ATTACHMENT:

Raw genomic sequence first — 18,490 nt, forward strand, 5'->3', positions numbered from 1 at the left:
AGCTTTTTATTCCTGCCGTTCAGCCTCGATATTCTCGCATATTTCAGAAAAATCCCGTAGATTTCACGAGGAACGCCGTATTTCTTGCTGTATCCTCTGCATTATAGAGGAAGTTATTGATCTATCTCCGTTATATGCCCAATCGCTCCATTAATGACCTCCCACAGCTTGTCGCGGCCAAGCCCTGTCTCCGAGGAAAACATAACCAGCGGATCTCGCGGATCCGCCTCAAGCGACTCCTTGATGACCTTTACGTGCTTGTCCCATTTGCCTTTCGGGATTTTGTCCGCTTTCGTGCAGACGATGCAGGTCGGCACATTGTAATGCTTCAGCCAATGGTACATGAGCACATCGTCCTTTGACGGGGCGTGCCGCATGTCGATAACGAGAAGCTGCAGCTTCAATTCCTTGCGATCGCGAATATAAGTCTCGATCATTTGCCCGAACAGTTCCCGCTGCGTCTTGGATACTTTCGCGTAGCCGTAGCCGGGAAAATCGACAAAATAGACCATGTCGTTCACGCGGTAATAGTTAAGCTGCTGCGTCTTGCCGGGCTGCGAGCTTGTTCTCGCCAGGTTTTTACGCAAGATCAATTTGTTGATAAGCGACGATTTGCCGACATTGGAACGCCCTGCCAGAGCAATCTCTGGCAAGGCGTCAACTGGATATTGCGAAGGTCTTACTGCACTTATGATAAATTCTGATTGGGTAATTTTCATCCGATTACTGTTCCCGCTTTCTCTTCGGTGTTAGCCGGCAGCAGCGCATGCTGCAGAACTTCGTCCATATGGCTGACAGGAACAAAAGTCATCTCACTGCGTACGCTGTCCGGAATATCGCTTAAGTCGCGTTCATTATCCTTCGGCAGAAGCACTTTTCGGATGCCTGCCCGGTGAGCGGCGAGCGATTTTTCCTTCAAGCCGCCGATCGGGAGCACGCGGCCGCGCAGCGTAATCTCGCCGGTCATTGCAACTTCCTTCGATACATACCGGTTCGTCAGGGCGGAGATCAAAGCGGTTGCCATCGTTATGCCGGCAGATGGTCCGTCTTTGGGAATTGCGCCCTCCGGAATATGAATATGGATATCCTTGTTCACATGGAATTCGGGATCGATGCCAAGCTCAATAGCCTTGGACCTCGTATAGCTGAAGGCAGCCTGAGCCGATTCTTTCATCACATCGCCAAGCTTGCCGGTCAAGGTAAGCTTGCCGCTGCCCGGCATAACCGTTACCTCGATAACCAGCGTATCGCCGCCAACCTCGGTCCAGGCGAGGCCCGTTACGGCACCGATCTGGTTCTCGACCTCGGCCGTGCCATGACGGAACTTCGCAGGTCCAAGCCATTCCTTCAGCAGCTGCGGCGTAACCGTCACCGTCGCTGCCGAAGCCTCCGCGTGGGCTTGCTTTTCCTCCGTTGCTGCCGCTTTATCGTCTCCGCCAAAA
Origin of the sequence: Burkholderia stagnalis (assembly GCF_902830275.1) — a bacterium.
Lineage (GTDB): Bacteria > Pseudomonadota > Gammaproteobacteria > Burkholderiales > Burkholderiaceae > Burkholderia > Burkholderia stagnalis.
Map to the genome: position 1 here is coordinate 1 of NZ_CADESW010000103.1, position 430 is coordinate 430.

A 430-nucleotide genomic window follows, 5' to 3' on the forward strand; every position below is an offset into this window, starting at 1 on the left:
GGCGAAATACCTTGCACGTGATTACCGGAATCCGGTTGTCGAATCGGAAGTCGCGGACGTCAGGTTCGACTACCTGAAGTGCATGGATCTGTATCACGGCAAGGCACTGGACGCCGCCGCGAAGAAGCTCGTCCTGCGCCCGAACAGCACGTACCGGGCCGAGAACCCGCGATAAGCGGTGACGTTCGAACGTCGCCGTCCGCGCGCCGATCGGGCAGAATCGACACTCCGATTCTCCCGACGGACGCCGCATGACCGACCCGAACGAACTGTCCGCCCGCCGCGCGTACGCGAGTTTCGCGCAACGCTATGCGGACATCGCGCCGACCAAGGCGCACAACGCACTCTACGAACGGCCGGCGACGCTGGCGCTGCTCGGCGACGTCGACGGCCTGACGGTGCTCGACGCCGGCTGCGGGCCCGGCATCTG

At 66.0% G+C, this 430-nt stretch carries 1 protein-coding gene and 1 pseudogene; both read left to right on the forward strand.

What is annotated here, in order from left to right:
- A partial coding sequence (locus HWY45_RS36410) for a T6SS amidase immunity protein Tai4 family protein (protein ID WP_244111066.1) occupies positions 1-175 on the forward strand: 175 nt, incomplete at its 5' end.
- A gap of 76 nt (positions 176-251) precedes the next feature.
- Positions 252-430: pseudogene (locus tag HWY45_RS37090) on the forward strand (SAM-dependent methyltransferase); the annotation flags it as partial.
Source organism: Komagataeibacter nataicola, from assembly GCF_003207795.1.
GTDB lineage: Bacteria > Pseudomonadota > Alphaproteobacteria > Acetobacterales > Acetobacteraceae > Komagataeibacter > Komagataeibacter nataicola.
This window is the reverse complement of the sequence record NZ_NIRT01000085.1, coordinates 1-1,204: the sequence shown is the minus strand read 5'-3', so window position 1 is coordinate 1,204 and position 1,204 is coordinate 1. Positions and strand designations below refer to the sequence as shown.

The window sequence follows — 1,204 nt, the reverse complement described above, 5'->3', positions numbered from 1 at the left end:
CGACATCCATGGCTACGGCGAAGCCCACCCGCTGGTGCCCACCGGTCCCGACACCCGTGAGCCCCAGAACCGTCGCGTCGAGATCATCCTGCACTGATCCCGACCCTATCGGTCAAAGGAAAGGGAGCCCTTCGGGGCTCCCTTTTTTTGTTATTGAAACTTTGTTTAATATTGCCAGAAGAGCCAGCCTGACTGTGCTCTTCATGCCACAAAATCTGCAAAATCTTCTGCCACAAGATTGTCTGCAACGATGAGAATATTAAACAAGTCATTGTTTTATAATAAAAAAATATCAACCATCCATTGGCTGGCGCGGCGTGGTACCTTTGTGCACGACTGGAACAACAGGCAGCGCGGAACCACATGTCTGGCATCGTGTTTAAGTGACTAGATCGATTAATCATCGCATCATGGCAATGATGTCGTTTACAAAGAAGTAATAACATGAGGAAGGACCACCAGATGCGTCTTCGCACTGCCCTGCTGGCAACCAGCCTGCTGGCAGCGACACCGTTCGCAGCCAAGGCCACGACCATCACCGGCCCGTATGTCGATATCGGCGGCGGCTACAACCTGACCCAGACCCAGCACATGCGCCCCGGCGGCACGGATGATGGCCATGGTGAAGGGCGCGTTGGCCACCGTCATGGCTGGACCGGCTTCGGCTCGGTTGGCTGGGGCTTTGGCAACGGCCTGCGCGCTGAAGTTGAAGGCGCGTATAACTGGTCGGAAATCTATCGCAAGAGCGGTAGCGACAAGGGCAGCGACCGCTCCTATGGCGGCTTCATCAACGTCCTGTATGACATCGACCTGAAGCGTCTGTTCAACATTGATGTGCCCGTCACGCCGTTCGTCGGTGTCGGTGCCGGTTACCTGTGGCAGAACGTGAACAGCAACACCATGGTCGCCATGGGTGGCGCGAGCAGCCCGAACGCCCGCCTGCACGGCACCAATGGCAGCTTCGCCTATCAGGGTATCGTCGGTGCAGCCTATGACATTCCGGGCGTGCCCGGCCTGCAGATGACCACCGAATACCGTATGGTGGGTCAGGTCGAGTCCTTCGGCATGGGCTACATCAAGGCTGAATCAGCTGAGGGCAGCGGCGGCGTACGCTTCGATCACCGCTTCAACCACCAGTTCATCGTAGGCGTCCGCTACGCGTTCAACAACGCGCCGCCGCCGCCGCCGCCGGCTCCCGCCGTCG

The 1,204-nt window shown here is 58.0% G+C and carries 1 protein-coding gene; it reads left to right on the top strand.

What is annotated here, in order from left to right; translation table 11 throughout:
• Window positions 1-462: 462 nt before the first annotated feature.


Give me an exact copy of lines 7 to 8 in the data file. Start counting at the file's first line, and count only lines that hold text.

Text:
GGCGAAATACCTTGCACGTGATTACCGGAATCCGGTTGTCGAATCGGAAGTCGCGGACGTCAGGTTCGACTACCTGAAGTGCATGGATCTGTATCACGGCAAGGCACTGGACGCCGCCGCGAAGAAGCTCGTCCTGCGCCCGAACAGCACGTACCGGGCCGAGAACCCGCGATAAGCGGTGACGTTCGAACGTCGCCGTCCGCGCGCCGATCGGGCAGAATCGACACTCCGATTCTCCCGACGGACGCCGCATGACCGACCCGAACGAACTGTCCGCCCGCCGCGCGTACGCGAGTTTCGCGCAACGCTATGCGGACATCGCGCCGACCAAGGCGCACAACGCACTCTACGAACGGCCGGCGACGCTGGCGCTGCTCGGCGACGTCGACGGCCTGACGGTGCTCGACGCCGGCTGCGGGCCCGGCATCTG

At 66.0% G+C, this 430-nt stretch carries 1 protein-coding gene and 1 pseudogene; both read left to right on the forward strand.